until it is too late. Begin to go through the information early to avoid cramming the night before the test. While you may believe that studying for hours on end will help you learn all the information, think again. Marathon study sessions can be ineffective, and it is actually better to break up your studying into sections. By allowing yourself to take periodic breaks, you will retain more information and ultimately do better on the exam. De-stress by grabbing a snack, going for a walk, or calling a friend- anything that will allow you to relax! When you return to your work, you will be refreshed, focused, and ready to take on more information. The midterm season can be very demanding, but by preparing early and properly allocating your time, you will be able to effectively tackle the strenuous weeks of exams, papers, and projects. You will feel less anxiety knowing that you are well prepared, and your scores will reflect all of your hard work.
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Who would you vote for? JOSEPH FELANO
The 9:30 a.m. Advanced Journalism section set off to conduct a survey on October 28. This survey consisted of one simple question: “If the presidential election were held today, would you vote for Barack Obama or whoever gets the Republican nomination?” The students polled other
Lose Something? The following items can be claimed in the Lost and Found located in the Public Safety Building, 973-328-5550: Clothes, Phones, Jewelry, Books, Purse, Ipod, Calculators, Dictionary, CDs, Cassettes, etc.
students and faculty who were found around the campus of CCM from 10:30-11:45 a.m. on Friday. The survey showed the favor of a Republican candidate taking the presidency. Out of 130 polled, 68 said that they would vote for the Republican nominee, 52 said that they would vote for Barack Obama, and 10 were unsure as to who to vote for. “I would probably say the
Republican nominee, as I’ve been rather disillusioned with Obama. But both sides of the
aisle have disappointed me,” an anonymous faculty member said. Many
share the view of a student who said that it most likely depends on who will win the Republican Nomination.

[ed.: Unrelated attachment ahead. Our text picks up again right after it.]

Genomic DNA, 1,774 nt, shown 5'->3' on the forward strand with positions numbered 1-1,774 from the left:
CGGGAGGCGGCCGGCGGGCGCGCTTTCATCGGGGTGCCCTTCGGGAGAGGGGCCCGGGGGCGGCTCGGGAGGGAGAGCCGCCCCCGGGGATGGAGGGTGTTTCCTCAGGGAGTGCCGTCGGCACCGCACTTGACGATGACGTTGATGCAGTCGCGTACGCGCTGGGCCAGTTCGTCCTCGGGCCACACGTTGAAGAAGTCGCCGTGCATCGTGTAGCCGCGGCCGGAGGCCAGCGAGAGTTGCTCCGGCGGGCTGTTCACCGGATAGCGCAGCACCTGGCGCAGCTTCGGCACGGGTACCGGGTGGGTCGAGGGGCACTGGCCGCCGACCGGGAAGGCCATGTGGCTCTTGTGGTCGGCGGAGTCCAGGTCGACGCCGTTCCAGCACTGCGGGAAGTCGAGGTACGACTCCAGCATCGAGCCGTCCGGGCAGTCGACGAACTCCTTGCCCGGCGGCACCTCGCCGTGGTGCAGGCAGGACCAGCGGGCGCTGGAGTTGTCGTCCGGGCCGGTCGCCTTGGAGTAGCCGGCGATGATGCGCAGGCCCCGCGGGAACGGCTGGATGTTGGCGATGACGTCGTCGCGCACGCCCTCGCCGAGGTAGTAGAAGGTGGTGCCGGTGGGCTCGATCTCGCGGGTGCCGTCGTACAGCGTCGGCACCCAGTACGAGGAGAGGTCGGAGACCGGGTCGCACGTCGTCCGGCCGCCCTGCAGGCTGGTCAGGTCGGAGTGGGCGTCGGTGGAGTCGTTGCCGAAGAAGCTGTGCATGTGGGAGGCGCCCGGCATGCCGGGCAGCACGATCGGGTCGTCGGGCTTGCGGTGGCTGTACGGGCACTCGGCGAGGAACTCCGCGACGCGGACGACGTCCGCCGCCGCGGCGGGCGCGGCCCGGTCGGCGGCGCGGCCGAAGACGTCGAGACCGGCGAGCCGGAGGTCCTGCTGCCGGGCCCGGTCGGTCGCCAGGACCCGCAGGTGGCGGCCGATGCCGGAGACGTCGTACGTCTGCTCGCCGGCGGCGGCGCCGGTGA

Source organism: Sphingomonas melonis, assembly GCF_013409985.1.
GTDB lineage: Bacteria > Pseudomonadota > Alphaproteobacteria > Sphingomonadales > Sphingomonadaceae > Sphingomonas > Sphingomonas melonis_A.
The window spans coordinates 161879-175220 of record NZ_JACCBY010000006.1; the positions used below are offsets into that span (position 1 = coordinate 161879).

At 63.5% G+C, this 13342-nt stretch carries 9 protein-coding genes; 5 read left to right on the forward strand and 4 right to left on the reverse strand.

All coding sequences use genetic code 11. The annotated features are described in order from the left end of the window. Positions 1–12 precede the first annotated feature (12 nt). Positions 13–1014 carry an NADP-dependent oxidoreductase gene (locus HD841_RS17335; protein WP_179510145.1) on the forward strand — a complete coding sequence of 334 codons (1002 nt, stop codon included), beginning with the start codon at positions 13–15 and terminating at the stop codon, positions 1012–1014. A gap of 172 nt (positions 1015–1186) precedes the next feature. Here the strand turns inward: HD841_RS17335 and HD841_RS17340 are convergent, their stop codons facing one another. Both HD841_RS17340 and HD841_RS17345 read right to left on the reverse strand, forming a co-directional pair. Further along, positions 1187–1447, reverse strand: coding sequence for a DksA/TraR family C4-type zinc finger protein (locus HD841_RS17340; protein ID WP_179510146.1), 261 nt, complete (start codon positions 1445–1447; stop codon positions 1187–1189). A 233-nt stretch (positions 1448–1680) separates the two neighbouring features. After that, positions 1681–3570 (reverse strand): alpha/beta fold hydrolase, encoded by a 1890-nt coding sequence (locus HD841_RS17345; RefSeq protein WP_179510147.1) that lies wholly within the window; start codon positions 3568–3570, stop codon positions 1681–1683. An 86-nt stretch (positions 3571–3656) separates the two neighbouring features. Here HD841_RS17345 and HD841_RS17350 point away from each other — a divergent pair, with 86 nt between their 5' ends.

November 9, 2010
The Youngtown Edition Page 5
A Broadway hit meets CCM LAUREN BOZZI Entertainment editor
The performing arts program at The County College of Morris did not fail to engage and entertain with their recent presentation of “Cats.” As soon as the auditorium lights dimmed, the audience entered an alternate reality where humans no longer ruled. The performers seemingly transformed from human to feline as they swiftly hopped from place to place on the stage. They approached the audience members, almost too close for comfort, and drew them in with their cat-like stares all while gracefully contorting their bodies into felinelike poses. It was then that the performers broke out into their opening song: “Jellical Songs for Jellical Cats.”
As the show played out, it became increasingly obvious how much thought and effort had been put into the show. Not only was the make-up done to perfectly sculpt cat faces, it was also strikingly similar to the cosmetic artistry done in the Broadway show. The stage successfully set the tone for each song, and the background cat dancers added to the set as well. The costumes were bright and lively, and complimented each character’s personality based on the colors and designs. There is also something to be said about the vocal quality and song presentation. The performers were emotionally appealing and gave the audience a sense of genuine feeling. Kate LeFevre, better known as Grizzabella, gave a bonechilling performance of the
song “Memory.” James Hatem, who played the Rum Tum Tugger, had what may have been the most energetic and exciting performance of the show. His stage presence was powerful, to say the least. However, despite a few performances that really stood out, the show was wickedly entertaining as a whole. The most impressive part of the show was the clear bond of the cast. It was obvious through watching them perform that they had formed a tight-knit group. “We all came together to make the show what it was,” Hatem said. “I met a really great group of people while working on it.” From the visuals to the music, the show was a total hit.
PHOTO COURTESY OF CCM
Performers seem to transform, taking on feline qualities to amaze their audience. Are you lost and stressed?
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CCM women’s soccer finishes with strong season
CHARLIE CATHCART Contributor